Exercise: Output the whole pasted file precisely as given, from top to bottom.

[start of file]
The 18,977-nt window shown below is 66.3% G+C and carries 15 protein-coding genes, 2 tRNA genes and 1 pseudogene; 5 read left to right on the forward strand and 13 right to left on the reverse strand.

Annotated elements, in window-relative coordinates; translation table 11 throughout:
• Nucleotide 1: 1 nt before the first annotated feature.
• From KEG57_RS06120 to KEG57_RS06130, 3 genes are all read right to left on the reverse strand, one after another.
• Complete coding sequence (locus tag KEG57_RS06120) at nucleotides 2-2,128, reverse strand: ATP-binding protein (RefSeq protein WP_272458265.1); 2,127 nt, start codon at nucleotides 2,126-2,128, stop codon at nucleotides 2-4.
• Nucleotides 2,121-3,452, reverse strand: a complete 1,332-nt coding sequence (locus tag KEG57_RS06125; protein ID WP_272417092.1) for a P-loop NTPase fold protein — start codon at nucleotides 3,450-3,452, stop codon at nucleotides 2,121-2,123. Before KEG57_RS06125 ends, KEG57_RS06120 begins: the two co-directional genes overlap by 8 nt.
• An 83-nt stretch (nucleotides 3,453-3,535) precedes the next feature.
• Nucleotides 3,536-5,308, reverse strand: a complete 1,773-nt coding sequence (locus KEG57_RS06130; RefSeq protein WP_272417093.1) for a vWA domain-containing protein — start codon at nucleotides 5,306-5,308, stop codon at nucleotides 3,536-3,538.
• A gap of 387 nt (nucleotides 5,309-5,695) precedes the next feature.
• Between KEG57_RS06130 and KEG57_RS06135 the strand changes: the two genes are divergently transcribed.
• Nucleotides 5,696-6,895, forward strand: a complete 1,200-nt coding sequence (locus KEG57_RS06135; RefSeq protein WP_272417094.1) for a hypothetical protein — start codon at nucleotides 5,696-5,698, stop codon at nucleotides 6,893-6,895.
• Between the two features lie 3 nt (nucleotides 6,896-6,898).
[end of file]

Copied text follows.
The 18,977-nt window shown below is 66.3% G+C and carries 15 protein-coding genes, 2 tRNA genes and 1 pseudogene; 5 read left to right on the forward strand and 13 right to left on the reverse strand.

Annotated elements, in window-relative coordinates; translation table 11 throughout:
• Nucleotide 1: 1 nt before the first annotated feature.
• From KEG57_RS06120 to KEG57_RS06130, 3 genes are all read right to left on the reverse strand, one after another.
• Complete coding sequence (locus tag KEG57_RS06120) at nucleotides 2-2,128, reverse strand: ATP-binding protein (RefSeq protein WP_272458265.1); 2,127 nt, start codon at nucleotides 2,126-2,128, stop codon at nucleotides 2-4.
• Nucleotides 2,121-3,452, reverse strand: a complete 1,332-nt coding sequence (locus tag KEG57_RS06125; protein ID WP_272417092.1) for a P-loop NTPase fold protein — start codon at nucleotides 3,450-3,452, stop codon at nucleotides 2,121-2,123. Before KEG57_RS06125 ends, KEG57_RS06120 begins: the two co-directional genes overlap by 8 nt.
• An 83-nt stretch (nucleotides 3,453-3,535) precedes the next feature.
• Nucleotides 3,536-5,308, reverse strand: a complete 1,773-nt coding sequence (locus KEG57_RS06130; RefSeq protein WP_272417093.1) for a vWA domain-containing protein — start codon at nucleotides 5,306-5,308, stop codon at nucleotides 3,536-3,538.
• A gap of 387 nt (nucleotides 5,309-5,695) precedes the next feature.
• Between KEG57_RS06130 and KEG57_RS06135 the strand changes: the two genes are divergently transcribed.
• Nucleotides 5,696-6,895, forward strand: a complete 1,200-nt coding sequence (locus KEG57_RS06135; RefSeq protein WP_272417094.1) for a hypothetical protein — start codon at nucleotides 5,696-5,698, stop codon at nucleotides 6,893-6,895.
• Between the two features lie 3 nt (nucleotides 6,896-6,898).